36 patch (flat) antennas are arranged in a 6x6 array on a semiconductor chip that measures 3.2mm on each edge. Each antenna consists of two RTDs.

36 patch (flat) antennas are arranged in a 6x6 array on a semiconductor chip that measures 3.2mm on each edge. Each antenna consists of two RTDs.

Increasing the output power to a level that enables terahertz imaging requires at least 36 antennas (in 6x6 rows). Canon poured effort into researching and developing array layout*1 and phase synchronization*2 methods for each antenna. It was extremely challenging to minimize variation among as many as 36 antennas. However, Canon was able to leverage its antenna design technology and manufacturing technology, including semiconductor microfabrication cultivated through the manufacture of CMOS image sensors, achieving phase synchronization as precise as one-picosecond orders (1 picosecond = 1 trillionth of a second). These technologies enabled an improvement in emission directionality to 13 degrees without lenses or horn antennas. Thus, Canon successfully created a semiconductor terahertz source capable of generating clear images and footage from as far as 10m away.

  • *1 An array refers to several antenna elements arranged in rows and columns.
  • *2 The phase of a wave is the state of wave oscillation observed at a certain location. In the cyclic pattern of waves, points in the same state are said to be in the same phase.



Output power can be increased by synchronizing waves of the same frequency waves in the same phase. Conversely, unsynchronized waves will cause interference that reduces output power.

An illustration of terahertz wave radiation achieved by 36 synchronized antennas

An illustration of terahertz wave radiation achieved by 36 synchronized antennas
Synchronizing 36 antennas, the device achieves approximately 10 times more output and 20 times better directivity than existing semiconductor terahertz sources. It does not require bulky horn antennas and lenses.

An array with many antennas usually suffers from reduced output power due to parasitic oscillation. However, Canon’s knowledge of circuit design acquired through its experience developing multiple semiconductor devices enabled it to develop a proprietary high frequency filter that efficiently reduces parasitic oscillation at low frequencies, which have a major impact, to maximize output power. This also improves power efficiency.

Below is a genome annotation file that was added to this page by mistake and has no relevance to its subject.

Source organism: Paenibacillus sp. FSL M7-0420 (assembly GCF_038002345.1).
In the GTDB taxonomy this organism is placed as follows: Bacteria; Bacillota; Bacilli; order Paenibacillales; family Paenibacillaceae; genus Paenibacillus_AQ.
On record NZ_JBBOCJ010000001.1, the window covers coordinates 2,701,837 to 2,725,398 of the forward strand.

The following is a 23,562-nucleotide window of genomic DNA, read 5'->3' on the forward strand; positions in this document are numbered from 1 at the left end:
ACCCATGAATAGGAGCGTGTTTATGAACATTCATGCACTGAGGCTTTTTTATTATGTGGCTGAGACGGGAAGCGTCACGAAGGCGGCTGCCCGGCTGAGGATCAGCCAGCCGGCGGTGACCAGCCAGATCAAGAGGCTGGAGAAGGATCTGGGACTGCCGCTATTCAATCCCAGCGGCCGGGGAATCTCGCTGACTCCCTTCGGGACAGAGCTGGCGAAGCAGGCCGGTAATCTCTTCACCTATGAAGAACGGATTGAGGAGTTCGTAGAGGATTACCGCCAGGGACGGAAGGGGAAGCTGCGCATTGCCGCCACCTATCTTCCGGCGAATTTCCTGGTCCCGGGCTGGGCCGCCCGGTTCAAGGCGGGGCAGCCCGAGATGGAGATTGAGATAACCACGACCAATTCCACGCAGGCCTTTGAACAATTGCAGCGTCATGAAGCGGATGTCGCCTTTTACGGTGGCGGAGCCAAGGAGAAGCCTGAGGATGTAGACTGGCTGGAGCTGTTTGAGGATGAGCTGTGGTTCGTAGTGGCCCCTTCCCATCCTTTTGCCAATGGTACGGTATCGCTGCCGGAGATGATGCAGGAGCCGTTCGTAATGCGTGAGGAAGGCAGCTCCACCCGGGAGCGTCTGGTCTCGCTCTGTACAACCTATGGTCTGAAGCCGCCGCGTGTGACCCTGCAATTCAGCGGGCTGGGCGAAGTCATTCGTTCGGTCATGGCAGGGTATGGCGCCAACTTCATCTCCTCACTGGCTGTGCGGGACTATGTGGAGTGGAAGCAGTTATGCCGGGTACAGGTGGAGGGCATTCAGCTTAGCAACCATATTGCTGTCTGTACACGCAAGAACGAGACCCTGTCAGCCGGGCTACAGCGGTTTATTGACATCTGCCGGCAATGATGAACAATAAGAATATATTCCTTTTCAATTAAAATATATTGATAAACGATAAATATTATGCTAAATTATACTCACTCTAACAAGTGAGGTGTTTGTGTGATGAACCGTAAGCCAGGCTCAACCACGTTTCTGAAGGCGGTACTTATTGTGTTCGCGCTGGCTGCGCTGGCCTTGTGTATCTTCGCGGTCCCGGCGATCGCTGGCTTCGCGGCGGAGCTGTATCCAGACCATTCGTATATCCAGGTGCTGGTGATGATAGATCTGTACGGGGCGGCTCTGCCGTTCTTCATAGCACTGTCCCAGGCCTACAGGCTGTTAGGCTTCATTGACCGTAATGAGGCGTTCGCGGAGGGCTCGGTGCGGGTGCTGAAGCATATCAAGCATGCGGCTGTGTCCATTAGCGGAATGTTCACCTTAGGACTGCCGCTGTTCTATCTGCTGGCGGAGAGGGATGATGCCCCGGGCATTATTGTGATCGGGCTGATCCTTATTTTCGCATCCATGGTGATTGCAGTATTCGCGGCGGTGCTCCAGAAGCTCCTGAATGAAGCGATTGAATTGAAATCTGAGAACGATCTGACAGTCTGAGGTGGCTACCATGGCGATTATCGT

A huge step towards unlocking the potential of uncharted territory

The technology behind Canon’s terahertz device has enabled a terahertz source unlike anything seen before. Canon is now developing proposals that will contribute to the evolution of fluoroscopic imaging, including applications for body scanners to inspect prohibited materials and for non-destructive materials analysis, which are predicted to undergo major changes as a result of this technology. As part of these efforts, Canon engineers have created a prototype terahertz camera that capture terahertz waves using lenses and semiconductor sensors and are currently trialing the possibility of using the waves to capture highly practical images and videos, although the resolving capability of terahertz waves pales in comparison to visible light. One demonstration shows that “terahertz imaging” can detect hidden guns and knives on pedestrians.

Image captured with visible light / Image captured with terahertz waves / What lies underneath…

The creation of a compact, high-output power terahertz source promises to socially accelerate research and development into next-generation sensing and wireless communication technologies. Canon’s development efforts will not stop at the current 450GHz device. Rather, it will continue to develop transmitting and receiving technologies across various frequency ranges, with the aim of increasing more possibilities through terahertz waves.